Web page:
People always want something more than immediate joy or that deeper sense called happiness. This is one of the secrets by which we shape the fulfillment of our designs. The something more assumes amplified power with people who cannot give it a name or who (most often the case) do not even suspect its existence. Most people only react unconsciously to such hidden forces. Thus, we have only to call a calculated something more into existence, define it and give it shape, then people will follow.
Concealed behind strong barriers the heart becomes ice.
One observes the survivors, and learns from them.
There are weapons you cannot hold in your hands. You can only hold them in your mind.
Perceptions rule the universe.
Speak the truth. That is always much easier, and is often the most powerful argument.
Hatred is as dangerous an emotion as love. The capacity for either one is the capacity for its opposite.
Storms beget storms. Rage begets rage. Revenge begets revenge. Wars beget wars.
The purpose of argument is to change the nature of truth.
The Unknown surrounds us at any given moment. That is where we seek knowledge.
One uses power by grasping it lightly. To grasp with too much force is to be taken over by power, thus becoming its victim.
The greatest and most important problems of life cannot be solved. They can only be outgrown.
To keep from dying is not that same as “to live.”
When we try to conceal our innermost drives, our entire being screams betrayal.
The less we know, the longer the explanation.
The more tightly packed the group, the greater the need for strict social ranks and orders.
It is astonishing how foolish humans can be in groups, especially when they follow their leaders without question.
The universe is always one step beyond logic.
Does knowledge increase a person’s burden more, or ignorance? Every teacher must consider this question before beginning to alter a student.
It is not easy for some men to know they have done evil, for reasoning and honor are often clouded by pride.November 25, 2007 at 7:06 am #147026AslynParticipant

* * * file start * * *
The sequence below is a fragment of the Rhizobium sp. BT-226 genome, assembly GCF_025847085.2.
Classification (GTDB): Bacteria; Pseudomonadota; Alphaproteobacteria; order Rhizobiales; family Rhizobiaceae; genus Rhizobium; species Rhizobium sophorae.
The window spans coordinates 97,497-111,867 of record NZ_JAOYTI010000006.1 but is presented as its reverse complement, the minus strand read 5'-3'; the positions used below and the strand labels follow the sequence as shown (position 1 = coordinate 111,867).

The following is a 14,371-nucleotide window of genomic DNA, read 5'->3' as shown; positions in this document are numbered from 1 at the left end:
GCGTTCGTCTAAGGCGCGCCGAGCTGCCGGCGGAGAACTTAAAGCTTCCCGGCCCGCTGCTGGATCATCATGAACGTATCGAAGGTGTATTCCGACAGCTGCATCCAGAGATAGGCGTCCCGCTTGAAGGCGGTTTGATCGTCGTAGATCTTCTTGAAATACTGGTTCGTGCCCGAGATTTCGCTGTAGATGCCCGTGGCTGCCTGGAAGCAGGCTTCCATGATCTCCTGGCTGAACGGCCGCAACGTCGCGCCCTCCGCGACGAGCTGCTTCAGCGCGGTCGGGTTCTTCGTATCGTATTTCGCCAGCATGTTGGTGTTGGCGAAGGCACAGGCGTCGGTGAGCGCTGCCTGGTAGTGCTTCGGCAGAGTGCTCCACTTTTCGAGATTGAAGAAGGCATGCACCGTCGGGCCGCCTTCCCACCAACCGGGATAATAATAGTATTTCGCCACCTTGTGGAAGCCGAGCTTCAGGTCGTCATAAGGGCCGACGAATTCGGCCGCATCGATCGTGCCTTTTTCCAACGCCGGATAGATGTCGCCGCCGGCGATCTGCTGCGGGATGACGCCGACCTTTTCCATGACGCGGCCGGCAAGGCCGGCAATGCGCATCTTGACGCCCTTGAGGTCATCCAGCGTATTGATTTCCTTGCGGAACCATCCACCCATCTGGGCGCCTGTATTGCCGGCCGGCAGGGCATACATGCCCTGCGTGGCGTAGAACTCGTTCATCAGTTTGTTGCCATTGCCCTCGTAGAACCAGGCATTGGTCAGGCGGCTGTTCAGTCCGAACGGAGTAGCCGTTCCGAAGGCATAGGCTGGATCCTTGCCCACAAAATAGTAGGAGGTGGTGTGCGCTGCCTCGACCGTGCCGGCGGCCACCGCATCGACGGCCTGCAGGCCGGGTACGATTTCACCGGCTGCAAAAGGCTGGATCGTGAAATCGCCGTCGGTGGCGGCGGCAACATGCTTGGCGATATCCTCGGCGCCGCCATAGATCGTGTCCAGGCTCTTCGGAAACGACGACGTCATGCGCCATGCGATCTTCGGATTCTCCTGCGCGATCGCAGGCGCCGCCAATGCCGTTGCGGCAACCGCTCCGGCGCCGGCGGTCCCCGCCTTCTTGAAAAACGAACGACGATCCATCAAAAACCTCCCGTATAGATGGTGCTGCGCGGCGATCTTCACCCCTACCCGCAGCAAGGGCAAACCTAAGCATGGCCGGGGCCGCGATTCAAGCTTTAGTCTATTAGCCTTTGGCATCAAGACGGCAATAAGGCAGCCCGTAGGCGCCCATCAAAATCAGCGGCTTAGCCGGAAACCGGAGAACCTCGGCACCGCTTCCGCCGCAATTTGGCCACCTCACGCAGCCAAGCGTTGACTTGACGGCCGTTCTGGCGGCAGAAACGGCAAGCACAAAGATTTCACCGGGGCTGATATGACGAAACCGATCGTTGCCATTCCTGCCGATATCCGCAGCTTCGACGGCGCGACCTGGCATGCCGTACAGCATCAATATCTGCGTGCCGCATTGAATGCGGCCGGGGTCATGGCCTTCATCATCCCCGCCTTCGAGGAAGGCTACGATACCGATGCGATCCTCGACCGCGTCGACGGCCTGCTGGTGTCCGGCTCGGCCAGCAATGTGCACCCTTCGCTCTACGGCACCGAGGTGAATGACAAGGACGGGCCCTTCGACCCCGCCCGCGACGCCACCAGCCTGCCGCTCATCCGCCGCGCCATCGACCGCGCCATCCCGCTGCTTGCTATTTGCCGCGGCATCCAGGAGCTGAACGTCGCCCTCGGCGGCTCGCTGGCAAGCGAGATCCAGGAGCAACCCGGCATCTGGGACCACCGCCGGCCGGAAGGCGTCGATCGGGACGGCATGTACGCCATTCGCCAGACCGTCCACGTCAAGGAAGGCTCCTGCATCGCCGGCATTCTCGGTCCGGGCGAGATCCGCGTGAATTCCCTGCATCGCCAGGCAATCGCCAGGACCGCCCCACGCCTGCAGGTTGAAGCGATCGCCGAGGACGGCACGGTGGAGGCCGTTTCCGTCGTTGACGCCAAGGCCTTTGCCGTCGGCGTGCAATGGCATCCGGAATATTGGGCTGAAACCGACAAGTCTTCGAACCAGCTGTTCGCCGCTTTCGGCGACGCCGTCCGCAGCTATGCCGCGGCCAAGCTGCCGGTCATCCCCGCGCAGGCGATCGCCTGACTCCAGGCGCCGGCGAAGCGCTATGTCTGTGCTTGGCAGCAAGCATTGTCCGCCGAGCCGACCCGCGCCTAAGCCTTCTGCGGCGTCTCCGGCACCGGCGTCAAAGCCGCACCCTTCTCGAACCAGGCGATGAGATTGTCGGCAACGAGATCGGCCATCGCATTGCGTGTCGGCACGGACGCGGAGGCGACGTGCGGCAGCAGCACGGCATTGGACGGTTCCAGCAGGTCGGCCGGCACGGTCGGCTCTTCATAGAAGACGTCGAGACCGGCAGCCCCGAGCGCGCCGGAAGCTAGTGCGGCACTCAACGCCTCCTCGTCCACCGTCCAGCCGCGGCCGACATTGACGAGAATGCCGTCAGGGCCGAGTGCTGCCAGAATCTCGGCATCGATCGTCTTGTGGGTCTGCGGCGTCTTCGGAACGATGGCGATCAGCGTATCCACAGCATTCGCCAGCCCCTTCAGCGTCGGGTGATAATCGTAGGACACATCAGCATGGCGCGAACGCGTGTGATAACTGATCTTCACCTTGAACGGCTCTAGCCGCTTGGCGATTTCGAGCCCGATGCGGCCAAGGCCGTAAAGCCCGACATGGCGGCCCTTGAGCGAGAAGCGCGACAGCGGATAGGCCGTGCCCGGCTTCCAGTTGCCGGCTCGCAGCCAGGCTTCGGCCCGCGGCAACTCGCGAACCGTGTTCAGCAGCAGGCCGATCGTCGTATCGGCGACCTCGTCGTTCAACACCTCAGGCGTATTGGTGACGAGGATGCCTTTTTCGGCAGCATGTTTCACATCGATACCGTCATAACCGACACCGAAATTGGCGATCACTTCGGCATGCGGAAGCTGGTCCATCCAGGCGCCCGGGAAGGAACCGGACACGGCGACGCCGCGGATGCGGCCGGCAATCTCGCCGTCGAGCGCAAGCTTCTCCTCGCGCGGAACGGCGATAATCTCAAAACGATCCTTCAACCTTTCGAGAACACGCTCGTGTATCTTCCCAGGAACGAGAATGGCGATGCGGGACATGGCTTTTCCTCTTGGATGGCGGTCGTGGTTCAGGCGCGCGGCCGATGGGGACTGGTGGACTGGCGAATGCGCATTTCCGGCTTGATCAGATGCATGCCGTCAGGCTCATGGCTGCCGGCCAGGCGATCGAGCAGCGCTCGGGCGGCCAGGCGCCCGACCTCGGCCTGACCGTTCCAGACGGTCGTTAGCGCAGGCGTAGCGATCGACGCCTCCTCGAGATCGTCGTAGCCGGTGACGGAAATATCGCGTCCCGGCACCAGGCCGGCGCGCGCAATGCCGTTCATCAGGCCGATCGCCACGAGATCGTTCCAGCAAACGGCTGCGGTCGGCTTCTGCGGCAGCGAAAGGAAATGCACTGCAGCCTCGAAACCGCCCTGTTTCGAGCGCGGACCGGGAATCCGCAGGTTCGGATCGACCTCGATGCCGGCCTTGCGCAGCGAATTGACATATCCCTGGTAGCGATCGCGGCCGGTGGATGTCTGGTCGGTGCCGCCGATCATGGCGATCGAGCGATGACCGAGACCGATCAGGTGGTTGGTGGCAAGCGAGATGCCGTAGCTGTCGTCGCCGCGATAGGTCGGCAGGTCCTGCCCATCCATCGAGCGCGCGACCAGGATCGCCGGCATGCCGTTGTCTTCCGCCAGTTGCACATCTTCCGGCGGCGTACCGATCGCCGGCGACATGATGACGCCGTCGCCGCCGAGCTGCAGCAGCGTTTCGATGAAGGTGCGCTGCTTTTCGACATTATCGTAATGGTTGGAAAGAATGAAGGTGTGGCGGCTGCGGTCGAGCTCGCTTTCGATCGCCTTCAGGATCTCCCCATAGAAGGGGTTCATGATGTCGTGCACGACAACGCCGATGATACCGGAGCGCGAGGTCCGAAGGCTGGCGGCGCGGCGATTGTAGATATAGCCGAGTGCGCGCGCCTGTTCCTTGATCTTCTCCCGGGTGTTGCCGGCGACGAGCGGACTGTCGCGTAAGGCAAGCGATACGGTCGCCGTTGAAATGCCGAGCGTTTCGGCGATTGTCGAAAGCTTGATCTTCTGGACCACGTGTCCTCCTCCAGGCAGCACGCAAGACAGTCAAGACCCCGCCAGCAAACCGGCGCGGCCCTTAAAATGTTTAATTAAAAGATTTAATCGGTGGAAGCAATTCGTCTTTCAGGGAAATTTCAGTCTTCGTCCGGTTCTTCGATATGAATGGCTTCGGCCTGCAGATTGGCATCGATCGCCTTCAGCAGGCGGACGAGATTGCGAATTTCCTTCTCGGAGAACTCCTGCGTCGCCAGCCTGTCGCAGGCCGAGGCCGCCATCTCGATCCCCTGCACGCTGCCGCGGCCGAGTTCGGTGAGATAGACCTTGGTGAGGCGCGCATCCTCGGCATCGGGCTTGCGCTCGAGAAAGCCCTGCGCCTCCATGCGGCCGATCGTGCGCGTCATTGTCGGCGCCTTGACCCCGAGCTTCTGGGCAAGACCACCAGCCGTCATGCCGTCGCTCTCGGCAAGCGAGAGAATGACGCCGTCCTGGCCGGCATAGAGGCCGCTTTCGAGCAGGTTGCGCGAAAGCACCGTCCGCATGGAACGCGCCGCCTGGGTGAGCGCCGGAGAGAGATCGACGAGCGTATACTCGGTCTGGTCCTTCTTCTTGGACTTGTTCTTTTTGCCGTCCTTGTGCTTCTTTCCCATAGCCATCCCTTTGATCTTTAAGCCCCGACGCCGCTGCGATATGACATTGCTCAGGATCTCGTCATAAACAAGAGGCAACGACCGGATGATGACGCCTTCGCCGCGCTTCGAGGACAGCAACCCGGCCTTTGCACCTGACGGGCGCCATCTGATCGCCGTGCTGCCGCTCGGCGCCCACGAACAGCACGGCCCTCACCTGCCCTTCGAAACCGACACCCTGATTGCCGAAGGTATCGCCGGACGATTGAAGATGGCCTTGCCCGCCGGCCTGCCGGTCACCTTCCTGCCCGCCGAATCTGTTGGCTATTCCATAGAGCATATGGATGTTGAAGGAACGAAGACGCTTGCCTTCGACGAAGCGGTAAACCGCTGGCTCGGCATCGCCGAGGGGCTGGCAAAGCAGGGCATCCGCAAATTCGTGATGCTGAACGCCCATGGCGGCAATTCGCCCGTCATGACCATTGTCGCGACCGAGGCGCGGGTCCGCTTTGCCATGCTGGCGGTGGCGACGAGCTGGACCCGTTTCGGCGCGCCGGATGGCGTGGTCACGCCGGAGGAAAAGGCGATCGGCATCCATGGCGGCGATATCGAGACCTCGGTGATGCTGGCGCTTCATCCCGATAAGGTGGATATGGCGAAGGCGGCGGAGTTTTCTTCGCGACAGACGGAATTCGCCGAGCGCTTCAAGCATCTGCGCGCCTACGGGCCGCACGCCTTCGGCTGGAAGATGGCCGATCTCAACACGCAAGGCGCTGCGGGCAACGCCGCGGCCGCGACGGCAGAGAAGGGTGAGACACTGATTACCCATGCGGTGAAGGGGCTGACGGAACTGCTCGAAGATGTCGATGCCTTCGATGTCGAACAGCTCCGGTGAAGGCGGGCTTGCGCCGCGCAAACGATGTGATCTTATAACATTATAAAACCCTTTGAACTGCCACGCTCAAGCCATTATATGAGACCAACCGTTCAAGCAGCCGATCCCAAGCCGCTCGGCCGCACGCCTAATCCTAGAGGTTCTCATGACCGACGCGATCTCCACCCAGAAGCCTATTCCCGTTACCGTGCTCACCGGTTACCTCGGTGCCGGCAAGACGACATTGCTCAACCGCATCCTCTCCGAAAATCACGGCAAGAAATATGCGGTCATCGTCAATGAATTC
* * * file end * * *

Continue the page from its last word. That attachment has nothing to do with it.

The Bene Gesseritt sure had a lot of interesting information clogging up their Archives, that’s for sure Sufficed to say, when I’m feeling more awake, I’ll add a few bits and pieces that you won’t have read yet. Plus, of course, you haven’t said whether or not you agree and/or disagree with any of this stuff.November 25, 2007 at 8:09 am #147027Kol DrakeModerator
I tried to read it once in high school… and only skimmed it. I finally read it while in military language school. I thought is was interesting — and some fun with my Air Force buddy… since he was taking Arabic — he would point out all the similarities in words or philosophies that mirrored what he was studying.
I only read the first four in the Dune “never ending story”… Dune, Dune Messiah, Children of Dune and God Emperor of Dune. I have yet to read the ‘final two’ of the Dune saga.. or the many prequel stories now out.
And here’s a website that lists your ‘list’ and more… and tags which character and what book it came from…
Interesting what Frank Herbert came up with when he wrote these in the mid 60’s, 70’s and 80’s.November 25, 2007 at 2:05 pm #147029AslynParticipant
The final two? They released a few more since then, so there’s a sequence: Butlerian Jihad Trilogy (The Butlerian Jihad, The Machine Crusade and The Battle of Corrin), the Prequels Trilogy (House Harkonnen, House Atreides and House Corrino), Dune, Dune Messiah, Children of Dune, God Emperor of Dune, Heretics of Dune, Chapterhouse Dune, Hunters of Dune and Sandworms of Dune.November 26, 2007 at 3:03 pm #147043IcarusParticipantQuote:And here’s a website that lists your ‘list’ and more… and tags which character and what book it came from…
Thank you, Kol. I lost so many things during my computer’s apparent attempted suicide. I appreciate you taking the time to find that.
As for the stories, well, I need to finish reading them. I’ve read:
Children of Dune,
God Emperor of Dune <--- That one is about Alex.
Heretics of Dune,
I absolutely loved each of these, and now that the holidays are here, I may just get to read the rest of them. Yay me!!!November 26, 2007 at 5:42 pm #147047JaxKeymaster
I never got past Dune. Granted, I read Dune back in high school, so the mid 90’s, but it was quite interesting then. I just haven’t had the time to get back to them since then. It’s on the todo list.November 26, 2007 at 10:55 pm #147052inariParticipant
I’ll probably get drawn and quartered for this, but I never really got into the first Dune book, though I’m familiar with the storyline from the more recent mini-series, which seemed fairly accurate to the book as I remembered it. I found that while I enjoyed the story, I didn’t really enjoy Frank’s writing style.November 28, 2007 at 3:50 am #147067Chris-Tien JinnParticipant
Like so many series, I loved the first book and yet my interest faltered on subsequent books. Still, a great many good quotes. Maybe we should compile a book with quotes and interpretations – “365 Jedi”November 28, 2007 at 4:55 am #147068AslynParticipant
Hello, Chris! Good to see you
You must be logged in to reply to this topic. Login here